It’s not every day that the world’s greatest entertainer asks the President to become an undercover narcotics agent (and the badge that goes with it, of course). Up until Elvis did it, it wasn’t any day that such a thing happened. Elvis & Nixon turns that bizarre ask into a fascinating little movie that follows the twists and turns of how the most requested photo in the National Archives came to be.
When two heavyweight actors sign up for a project playing gigantic personalities, there is some worry that the result will be a steady diet of scenery chewing. The film does not begin promisingly on that front. Kevin Spacey hunches his shoulders and lets his jowls hang and you cringe a bit as Spacey ticks boxes on the “Play Richard Nixon” checklist. Michael Shannon, playing Elvis, dressed extravagantly in black and gold, shoots his TV, apparently angry at the flag burning and drug taking of 1970’s youth. But then Elvis walks up to a pretty girl working the graveyard shift at an American Airlines counter (Pretty Little Liars star Ashley Benson, wide-eyed and starstruck) speaks softly, smiles, and charms his way onto an airplane bound for Los Angeles, guns and all, and we get the sense that Director Liza Johnson has something more subtle in store for us.
The first act of Elvis & Nixon doesn’t do more than show flashes of promise, though. It’s jerky and jangles with an aggressive jazz score and pop song soundtrack that is almost too explicitly not Elvis music as it bounces from expository scene to expository scene, the most important of which introduce us to former Elvis inner circle member Jerry Schilling, played with understated charm by heartthrob-in-training Alex Pettyfer. The movie settles down once Elvis arrives in DC and drives up to the northwest gate of the White House to leave a letter for the President. That’s when we are treated to the full Elvis charm offensive in his single-minded pursuit of a quixotic goal that only he understands, with a solid assist from Jerry, whose primary job is to maintain the borders of Elvis’ reality distortion field.
The film, wisely or not, doesn’t attempt to explain how Elvis generated this wacky idea of becoming an undercover federal agent-at-large. The film does, however, attempt to give us an idea of why he generated it. At one point, Elvis, played with such calming, sincere perfection by Shannon, finished with his skin and hair regimen, puts on his sunglasses and explains why he needs Jerry, why he needs a friend who sees Elvis as a person and not someone else’s idealized memory of their first kiss. It’s an astute, if obvious, point delivered with such simple humanity that it provides us with a tiny grain of insight into the contradiction between Elvis’ ability to connect with people and the obvious distance between his view of the world and our own.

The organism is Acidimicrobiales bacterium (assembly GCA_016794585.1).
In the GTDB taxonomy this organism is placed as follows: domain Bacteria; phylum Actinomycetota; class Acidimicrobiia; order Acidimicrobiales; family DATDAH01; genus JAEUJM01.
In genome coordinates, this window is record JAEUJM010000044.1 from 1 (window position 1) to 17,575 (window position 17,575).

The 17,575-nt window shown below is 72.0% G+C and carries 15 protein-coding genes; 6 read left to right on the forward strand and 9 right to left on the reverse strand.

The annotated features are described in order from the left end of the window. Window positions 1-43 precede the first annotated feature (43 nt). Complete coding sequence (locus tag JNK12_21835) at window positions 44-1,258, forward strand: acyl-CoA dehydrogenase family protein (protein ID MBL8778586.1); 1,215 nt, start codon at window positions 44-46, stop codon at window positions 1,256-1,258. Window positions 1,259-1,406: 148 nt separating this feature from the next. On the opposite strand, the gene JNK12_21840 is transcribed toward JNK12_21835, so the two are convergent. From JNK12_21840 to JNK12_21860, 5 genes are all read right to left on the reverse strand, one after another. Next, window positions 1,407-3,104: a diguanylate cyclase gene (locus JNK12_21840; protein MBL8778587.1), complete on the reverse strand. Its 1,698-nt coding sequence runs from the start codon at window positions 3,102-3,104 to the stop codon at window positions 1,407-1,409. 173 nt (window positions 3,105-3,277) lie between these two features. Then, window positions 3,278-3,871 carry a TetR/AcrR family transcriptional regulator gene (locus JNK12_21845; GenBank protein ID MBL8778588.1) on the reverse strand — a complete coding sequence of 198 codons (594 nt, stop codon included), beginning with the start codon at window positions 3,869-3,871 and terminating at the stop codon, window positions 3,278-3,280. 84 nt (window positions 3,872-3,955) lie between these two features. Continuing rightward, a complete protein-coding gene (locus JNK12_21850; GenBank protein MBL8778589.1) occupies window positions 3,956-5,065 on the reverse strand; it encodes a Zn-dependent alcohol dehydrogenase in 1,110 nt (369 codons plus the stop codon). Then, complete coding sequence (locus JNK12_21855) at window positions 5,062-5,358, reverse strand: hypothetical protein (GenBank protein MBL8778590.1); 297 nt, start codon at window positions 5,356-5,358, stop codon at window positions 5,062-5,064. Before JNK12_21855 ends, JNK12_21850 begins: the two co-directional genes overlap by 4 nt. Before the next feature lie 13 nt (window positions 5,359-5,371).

Elvis Aaron Presley was ruined by the Elvis Bubble, obliterated by people’s perceptions of ELVIS. It’s not a new dissection of fame, but in the hands Johnson and her screenwriters, Joey Sagal, Hanala Sagal, and Cary Elwes (yes, that Cary Elwes), it’s an effective glimpse at one person’s experience of mega stardom levels of fame.
While the film is primarily about Elvis, the film hardly neglects Nixon. Casting Kevin Spacey as Nixon is a stroke of meta-brilliance. You could argue that Frank Underwood as an outrageous caricature of power-hungry politicians is only possible because of the actual person of Richard Nixon. Nixon is Frank Underwood with more racism and no Southern accent, so Spacey doesn’t have to work too hard to slip into Nixon’s thin skin. Spacey combines broad theatricality with smaller gestures that really sell that toxic combination of self-assuredness and gnawing doubt that animated Richard Nixon. Their meeting in the Oval Office is something special. It doesn’t have the stakes of Pacino and De Niro in that diner in Heat, but watching Elvis systematically build a reality distortion field around Nixon is an impressive display of acting craft. Nixon is unwittingly brainwashed by Elvis before our very eyes.
The movie flags whenever Elvis or Nixon are not around. That is fortunately rare, but there is just a bit too much focus on whether or not Jerry can resist the gravitational pull of planet Presley to make the ending satisfactory. The meeting ends and it has absolutely no consequences in the real world and then the movie ends. Elvis remains a charismatic, complicated enigma. The film reminds us in the end that many of the people we rooting for, who were trying so hard to put Elvis and Nixon in the same room, like Colin Hanks’ fresh-faced Bud Krogh, would go to jail for their part in organizing the Watergate break-ins. Elvis got his badge, though he (probably) never used that authority. We are left with no sense of who Elvis was or what he really wanted. We have no idea why any of this happened, but I have to admit, it sure was fun hanging out with Elvis.
Running Time: 86 minutes.